A new generation of assistance

Published 9:20 am Wednesday, April 30, 2014

Connecting hearing aids with iPhones could add cachet for aging baby boomers

By Julio Ojeda-Zapata

Pioneer Press

ST. PAUL — Aging baby boomers, increasingly suffering from hearing loss, often are reluctant to wear hearing aids, which they associate with, um, aging.

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A bit of Apple cachet could change that, and two Twin Cities-based hearing-aid manufacturers are collaborating with the tech giant on a generation of iPhone-connected hearing devices.

These hearing aids achieve a wireless connection with an iPhone or other iOS mobile device directly, much as consumer cellphone headsets do.

Eden Prairie-based Starkey, which is among the world’s leading hearing-aid manufacturers, recently began selling one of the new devices, called Halo.

GN ReSound, a Bloomington-based hearing-aid maker, recently began offering a similar product — LiNX. GN ReSound is part of the Denmark-based audio-technology company GN Store Nord.

Both companies have worked closely with Apple Inc. in recent years to fashion the new class of iOS-compatible hearing aids.

Recent upgrades to Apple’s iOS mobile operating system include audio technology that enables the new hardware, which the device maker is dubbing “Made for iPhone Hearing Aids.” The hearing aids also work with iPad tablets and iPod Touch media players.

The devices use Bluetooth wireless technology, which is what cellphone headsets typically use. Apple’s refinements specific to these hearing aids boost their audio quality while preventing the medical devices’ batteries from being drained too quickly.

This effectively turns the hearing aids into Bluetooth headsets, allowing users to engage in routine tasks such as making and taking calls, listening to music, engaging in video chats and heeding driving-navigation prompts.

Starkey and GN ReSound apps essentially turn the Apple mobile devices into hearing-aid control panels. With Starkey’s app, Halo owners can record audio, use their iOS gadgets as microphones, fine-tune how the audio sounds in their ears and create noise-filter presets for different environments, such as cars and restaurants.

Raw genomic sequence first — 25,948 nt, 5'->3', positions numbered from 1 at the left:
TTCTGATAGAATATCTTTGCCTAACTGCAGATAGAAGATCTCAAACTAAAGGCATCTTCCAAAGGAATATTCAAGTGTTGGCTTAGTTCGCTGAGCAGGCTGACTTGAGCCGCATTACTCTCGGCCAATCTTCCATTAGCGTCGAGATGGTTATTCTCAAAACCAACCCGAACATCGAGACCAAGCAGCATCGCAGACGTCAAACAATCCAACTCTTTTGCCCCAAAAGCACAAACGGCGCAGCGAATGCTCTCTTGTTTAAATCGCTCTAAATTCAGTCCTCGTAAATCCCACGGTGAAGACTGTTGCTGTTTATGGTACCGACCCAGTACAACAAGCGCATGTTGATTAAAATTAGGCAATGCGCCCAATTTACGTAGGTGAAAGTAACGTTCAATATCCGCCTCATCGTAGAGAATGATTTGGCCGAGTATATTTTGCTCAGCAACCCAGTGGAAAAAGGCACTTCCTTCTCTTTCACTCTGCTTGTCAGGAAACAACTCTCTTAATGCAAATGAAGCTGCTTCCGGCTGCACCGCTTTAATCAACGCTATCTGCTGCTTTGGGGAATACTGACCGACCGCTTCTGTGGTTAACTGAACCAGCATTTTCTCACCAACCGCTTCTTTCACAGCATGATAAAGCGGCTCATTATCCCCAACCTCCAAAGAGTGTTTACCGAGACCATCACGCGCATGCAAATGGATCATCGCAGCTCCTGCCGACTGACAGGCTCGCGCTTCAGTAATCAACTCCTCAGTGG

They can even use their iPhones to find their misplaced hearing aids by using GPS.

Dusty Dorey, a 29-year-old Minneapolis software trainer with lifelong hearing loss, has been testing the Halo hearing aid and is delighted with it.

The technology’s high degree of adjustability has allowed him to fine-tune it for situations he finds problematic, such as high-pitched voices or people speaking softly. In the past, he would have needed to visit his audiologist to have such adjustments made.

He’s also impressed with how the Halo app can recall places he’s visited and the corresponding hearing-aid settings, and activate them automatically as required.

“When (Starkey) showed me that for the first time, I was pretty blown away by that,” Dorey said.

The GN ReSound app for use with the LiNX hearing aid works on a similar principle. It lets LiNX users set volume levels, tweak treble and bass settings, and assign automated sound settings to frequently visited places like home, work and favorite restaurants.

Another U.S. hearing-aid company, Chicago-based Beltone, also is run by Denmark’s GN Store Nord and provides a LiNX-style hearing aid with another name, Beltone First. Users control that medical device using a HearPlus app installed on their iOS gadgets.

According to Beltone, the app remembers the places users visit and automatically switches to their preferred settings for those locations. The app also fine-tunes treble and bass, and has a “Find My Hearing Aid” feature.

The iOS-ready hearing aids will not come cheap, typically running into the thousands of dollars.

Hearing-aid users previously had been able to use smartphones, but they needed to use clunky “relay” devices stuffed into their pockets or dangling from their necks to get their phones to work with their medical devices.

More than 36 million Americans have a hearing loss, but only one out of five people who could benefit from a hearing aid actually wears one, according to the National Institute on Deafness and Other Communication Disorders.

Boomers, the post-WWII generation long associated with youth, are notorious about avoiding hearing aids, often waiting seven years after the onset of hearing loss to seek technical assistance, according to Starkey. About 12 million baby boomers are suffering from some kind of hearing loss, the company estimates.

“By associating our product with Apple, we’re hoping to get hearing aids on people sooner,” said Kyle Acker, Starkey’s manager of education and training.

Such “Apple acceptance” can be a powerful motivator, Acker said.

—Distributed by MCT Information Services